Brussels Sprouts and Cabbage Month on April, 2019: PLEASE PLEASE PLEASE Help my 21 month old sonVitamin K deficiency?
April, 2019 is Brussels Sprouts and Cabbage Month 2019. Shredded Brussels Sprouts with Garlic and Balsamic Vinegar Up until a month ago,
Vitamin K deficiency exists when chronic failure to eat sufficient amounts of vitamin K results in a tendency for spontaneous bleeding or in prolonged and excessive bleeding with trauma or injury. Vitamin K deficiency occurs also in newborn infants, as well as in people treated with certain antibiotics. The protein in the body most affected by vitamin K deficiency is a blood-clotting protein called prothrombin.
Vitamin K is a fat-soluble vitamin. The recommended dietary allowance (RDA) for vitamin K is 80 mg/day for the adult man, 65 mg/day for the adult woman, and 5 mg/day for the newborn infant. The vitamin K present in plant foods is called phylloquinone; while the form of the vitamin present in animal foods is called menaquinone. Both of these vitamins are absorbed from the diet and converted to an active form called dihydrovitamin K.
Spinach, lettuce, broccoli, brussels sprouts, and cabbage are good sources of vitamin K, containing about 8 mg vitamin K/kg food. Cow milk is also a good source of the vitamin.
A portion of the body's vitamin K is supplied by bacteria living in the intestine rather than by dietary sources.
Vitamin K plays an important role in blood clotting. Without the vitamin, even a small cut would cause continuous bleeding in the body, and death. Blood clotting is a process that begins automatically when any injury produces a tear in a blood vessel. The process of blood clotting involves a collection of molecules, which circulate continuously through the bloodstream. When an injury occurs, these molecules rapidly assemble and form the blood clot. The clotting factors are proteins, and include proteins called Factor II, Factor VII, Factor IX, and Factor X. Factor II is also called prothrombin. These proteins require vitamin K for their synthesis in the body. The blood-clotting process also requires a dozen other proteins that do not need vitamin K for their synthesis.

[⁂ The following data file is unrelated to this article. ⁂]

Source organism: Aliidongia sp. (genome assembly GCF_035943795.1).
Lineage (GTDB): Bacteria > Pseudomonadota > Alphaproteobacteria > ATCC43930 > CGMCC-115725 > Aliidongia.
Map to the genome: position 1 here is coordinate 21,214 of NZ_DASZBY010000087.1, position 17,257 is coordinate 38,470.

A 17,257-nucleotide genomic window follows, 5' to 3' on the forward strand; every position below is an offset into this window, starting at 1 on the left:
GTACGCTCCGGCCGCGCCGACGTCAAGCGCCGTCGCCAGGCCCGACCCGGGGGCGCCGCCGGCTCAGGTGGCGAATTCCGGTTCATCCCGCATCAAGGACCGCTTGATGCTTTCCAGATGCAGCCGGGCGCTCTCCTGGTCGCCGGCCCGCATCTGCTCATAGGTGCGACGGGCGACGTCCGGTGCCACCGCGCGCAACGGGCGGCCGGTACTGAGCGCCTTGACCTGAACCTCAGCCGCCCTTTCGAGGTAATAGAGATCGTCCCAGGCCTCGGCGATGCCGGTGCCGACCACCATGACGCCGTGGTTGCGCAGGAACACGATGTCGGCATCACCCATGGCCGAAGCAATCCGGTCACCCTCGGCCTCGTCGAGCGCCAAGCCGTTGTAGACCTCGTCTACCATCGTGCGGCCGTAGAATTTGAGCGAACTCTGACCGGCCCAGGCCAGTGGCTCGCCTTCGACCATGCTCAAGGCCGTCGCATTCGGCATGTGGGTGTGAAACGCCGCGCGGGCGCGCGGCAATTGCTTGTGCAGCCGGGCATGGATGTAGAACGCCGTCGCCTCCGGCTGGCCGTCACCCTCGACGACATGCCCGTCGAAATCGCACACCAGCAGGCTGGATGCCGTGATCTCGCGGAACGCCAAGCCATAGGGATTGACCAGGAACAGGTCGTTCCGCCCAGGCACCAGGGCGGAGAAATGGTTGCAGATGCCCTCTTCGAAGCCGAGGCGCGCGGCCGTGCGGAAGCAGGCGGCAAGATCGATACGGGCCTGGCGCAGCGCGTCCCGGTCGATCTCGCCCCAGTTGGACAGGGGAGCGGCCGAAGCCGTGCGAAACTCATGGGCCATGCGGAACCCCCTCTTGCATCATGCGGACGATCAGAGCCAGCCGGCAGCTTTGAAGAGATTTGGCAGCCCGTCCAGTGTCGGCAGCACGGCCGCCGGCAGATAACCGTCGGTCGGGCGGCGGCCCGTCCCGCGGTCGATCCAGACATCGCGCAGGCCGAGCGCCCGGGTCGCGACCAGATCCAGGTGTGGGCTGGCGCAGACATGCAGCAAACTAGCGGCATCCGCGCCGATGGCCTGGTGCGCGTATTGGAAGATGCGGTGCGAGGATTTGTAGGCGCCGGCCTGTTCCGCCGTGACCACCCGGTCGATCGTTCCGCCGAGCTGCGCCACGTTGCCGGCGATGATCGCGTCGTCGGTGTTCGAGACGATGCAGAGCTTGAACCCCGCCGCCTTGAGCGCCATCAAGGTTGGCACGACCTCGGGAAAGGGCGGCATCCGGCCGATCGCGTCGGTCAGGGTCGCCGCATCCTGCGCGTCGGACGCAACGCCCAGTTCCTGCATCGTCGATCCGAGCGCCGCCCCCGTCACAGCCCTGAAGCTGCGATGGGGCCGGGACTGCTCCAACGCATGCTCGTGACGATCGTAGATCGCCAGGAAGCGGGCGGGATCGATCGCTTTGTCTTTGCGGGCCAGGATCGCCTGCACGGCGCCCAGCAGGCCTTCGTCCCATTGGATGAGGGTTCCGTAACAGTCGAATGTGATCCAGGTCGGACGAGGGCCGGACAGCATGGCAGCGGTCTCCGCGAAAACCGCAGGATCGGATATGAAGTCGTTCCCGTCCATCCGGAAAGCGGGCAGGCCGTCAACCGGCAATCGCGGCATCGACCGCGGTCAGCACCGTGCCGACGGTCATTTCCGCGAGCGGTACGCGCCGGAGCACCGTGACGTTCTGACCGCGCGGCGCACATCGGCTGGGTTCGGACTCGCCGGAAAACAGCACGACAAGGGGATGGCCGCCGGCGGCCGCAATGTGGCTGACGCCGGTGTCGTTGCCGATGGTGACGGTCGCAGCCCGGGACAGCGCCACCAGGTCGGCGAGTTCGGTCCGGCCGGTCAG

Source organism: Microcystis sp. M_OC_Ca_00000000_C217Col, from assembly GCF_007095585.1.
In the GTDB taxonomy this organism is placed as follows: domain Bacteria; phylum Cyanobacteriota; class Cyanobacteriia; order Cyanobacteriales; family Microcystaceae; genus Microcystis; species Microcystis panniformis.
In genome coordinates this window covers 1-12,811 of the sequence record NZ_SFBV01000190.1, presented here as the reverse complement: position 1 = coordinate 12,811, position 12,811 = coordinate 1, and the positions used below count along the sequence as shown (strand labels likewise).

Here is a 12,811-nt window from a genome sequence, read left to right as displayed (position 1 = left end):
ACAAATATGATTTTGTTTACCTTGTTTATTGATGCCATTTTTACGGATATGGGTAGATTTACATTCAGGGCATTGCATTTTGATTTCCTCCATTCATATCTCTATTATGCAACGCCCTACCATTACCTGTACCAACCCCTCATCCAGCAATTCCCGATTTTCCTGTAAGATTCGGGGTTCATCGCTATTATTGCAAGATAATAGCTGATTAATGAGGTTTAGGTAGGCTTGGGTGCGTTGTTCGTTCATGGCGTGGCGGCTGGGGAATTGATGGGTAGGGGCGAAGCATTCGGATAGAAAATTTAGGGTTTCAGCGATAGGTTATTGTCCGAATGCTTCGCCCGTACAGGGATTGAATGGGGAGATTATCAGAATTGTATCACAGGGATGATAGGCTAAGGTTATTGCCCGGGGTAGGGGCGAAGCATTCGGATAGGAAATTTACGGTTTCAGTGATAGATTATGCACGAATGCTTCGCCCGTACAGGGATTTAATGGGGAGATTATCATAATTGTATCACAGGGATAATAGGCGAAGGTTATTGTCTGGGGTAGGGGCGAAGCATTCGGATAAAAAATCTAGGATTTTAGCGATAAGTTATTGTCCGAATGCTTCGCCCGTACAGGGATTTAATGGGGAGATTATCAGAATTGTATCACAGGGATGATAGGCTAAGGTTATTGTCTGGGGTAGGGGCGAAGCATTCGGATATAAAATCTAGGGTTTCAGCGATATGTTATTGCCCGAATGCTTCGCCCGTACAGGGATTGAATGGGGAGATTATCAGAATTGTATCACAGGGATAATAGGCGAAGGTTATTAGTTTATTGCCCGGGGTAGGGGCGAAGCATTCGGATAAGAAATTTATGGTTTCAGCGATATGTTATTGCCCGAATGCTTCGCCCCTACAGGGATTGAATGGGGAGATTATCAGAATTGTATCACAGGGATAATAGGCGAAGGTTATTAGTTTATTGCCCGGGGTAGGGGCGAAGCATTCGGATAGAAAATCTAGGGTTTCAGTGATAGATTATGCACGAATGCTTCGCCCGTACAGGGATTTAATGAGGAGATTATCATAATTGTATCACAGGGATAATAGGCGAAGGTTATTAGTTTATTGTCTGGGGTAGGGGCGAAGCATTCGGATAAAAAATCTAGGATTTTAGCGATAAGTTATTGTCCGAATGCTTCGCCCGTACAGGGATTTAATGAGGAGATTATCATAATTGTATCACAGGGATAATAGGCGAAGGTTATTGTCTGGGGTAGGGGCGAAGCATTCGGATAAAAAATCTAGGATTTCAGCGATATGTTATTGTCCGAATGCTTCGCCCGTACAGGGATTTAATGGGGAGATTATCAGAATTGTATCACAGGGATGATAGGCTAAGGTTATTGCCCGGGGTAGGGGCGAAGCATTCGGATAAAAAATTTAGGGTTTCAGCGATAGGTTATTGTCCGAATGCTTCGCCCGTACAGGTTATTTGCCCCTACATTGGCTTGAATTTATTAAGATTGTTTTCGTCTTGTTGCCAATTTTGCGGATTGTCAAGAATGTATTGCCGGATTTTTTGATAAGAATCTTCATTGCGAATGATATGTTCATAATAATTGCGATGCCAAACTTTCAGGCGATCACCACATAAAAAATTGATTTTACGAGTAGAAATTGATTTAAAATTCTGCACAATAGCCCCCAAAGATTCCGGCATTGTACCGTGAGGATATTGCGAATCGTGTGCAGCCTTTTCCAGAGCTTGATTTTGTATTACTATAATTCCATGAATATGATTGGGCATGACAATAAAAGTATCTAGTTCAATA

Causes and symptoms
Newborns are especially prone to vitamin K deficiency. A nursing-mother's milk is low in the vitamin; breast milk can supply only about 20% of the infant's requirement. Infants are born with low levels of vitamin K in their body; they do not have any vitamin K-producing bacteria in their intestines. Their digestive tracts are sterile. As a result, a form of vitamin K deficiency, called hemorrhagic disease of the newborn, may develop. This disease involves spontaneous bleeding beneath the skin or elsewhere in the infant's body, and occurs in about 1% of all infants. In rare cases, it causes death due to spontaneous bleeding in the brain.
Vitamin K deficiency in adults is rare. When it occurs, it is found in people with diseases that prevent the absorption of fat. These diseases include cystic fibrosis, celiac disease, and cholestasis. Vitamin K deficiency can exist in adults treated with antibiotics that kill the bacteria that normally live in the digestive tract. As mentioned, the intestine-bacteria supply part of our daily requirement of vitamin K. Vitamin K deficiency can result in bleeding gums, and in skin that is easily bruised.